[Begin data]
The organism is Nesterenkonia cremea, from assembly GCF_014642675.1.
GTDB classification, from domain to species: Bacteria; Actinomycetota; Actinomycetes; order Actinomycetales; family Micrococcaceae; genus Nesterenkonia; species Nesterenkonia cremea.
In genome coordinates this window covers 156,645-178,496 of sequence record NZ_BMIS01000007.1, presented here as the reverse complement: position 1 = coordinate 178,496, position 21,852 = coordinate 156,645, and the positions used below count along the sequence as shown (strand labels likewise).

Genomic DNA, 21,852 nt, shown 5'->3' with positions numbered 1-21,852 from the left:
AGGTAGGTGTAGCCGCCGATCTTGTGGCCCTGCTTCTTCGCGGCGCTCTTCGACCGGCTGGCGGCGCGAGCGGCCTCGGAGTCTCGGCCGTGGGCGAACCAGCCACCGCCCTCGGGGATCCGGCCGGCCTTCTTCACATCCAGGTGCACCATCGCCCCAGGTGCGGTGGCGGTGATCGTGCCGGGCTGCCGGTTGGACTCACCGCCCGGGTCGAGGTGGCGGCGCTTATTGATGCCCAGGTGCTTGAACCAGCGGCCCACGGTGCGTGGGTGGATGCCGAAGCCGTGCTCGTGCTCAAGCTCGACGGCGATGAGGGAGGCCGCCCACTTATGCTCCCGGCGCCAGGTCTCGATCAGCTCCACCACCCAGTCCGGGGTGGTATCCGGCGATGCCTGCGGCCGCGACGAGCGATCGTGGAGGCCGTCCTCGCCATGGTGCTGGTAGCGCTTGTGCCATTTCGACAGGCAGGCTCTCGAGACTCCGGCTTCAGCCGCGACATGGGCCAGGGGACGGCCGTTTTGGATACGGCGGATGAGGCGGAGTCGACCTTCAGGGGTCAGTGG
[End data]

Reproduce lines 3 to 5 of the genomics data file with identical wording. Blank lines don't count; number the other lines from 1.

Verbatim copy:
In genome coordinates this window covers 156,645-178,496 of sequence record NZ_BMIS01000007.1, presented here as the reverse complement: position 1 = coordinate 178,496, position 21,852 = coordinate 156,645, and the positions used below count along the sequence as shown (strand labels likewise).

Genomic DNA, 21,852 nt, shown 5'->3' with positions numbered 1-21,852 from the left:
AGGTAGGTGTAGCCGCCGATCTTGTGGCCCTGCTTCTTCGCGGCGCTCTTCGACCGGCTGGCGGCGCGAGCGGCCTCGGAGTCTCGGCCGTGGGCGAACCAGCCACCGCCCTCGGGGATCCGGCCGGCCTTCTTCACATCCAGGTGCACCATCGCCCCAGGTGCGGTGGCGGTGATCGTGCCGGGCTGCCGGTTGGACTCACCGCCCGGGTCGAGGTGGCGGCGCTTATTGATGCCCAGGTGCTTGAACCAGCGGCCCACGGTGCGTGGGTGGATGCCGAAGCCGTGCTCGTGCTCAAGCTCGACGGCGATGAGGGAGGCCGCCCACTTATGCTCCCGGCGCCAGGTCTCGATCAGCTCCACCACCCAGTCCGGGGTGGTATCCGGCGATGCCTGCGGCCGCGACGAGCGATCGTGGAGGCCGTCCTCGCCATGGTGCTGGTAGCGCTTGTGCCATTTCGACAGGCAGGCTCTCGAGACTCCGGCTTCAGCCGCGACATGGGCCAGGGGACGGCCGTTTTGGATACGGCGGATGAGGCGGAGTCGACCTTCAGGGGTCAGTGG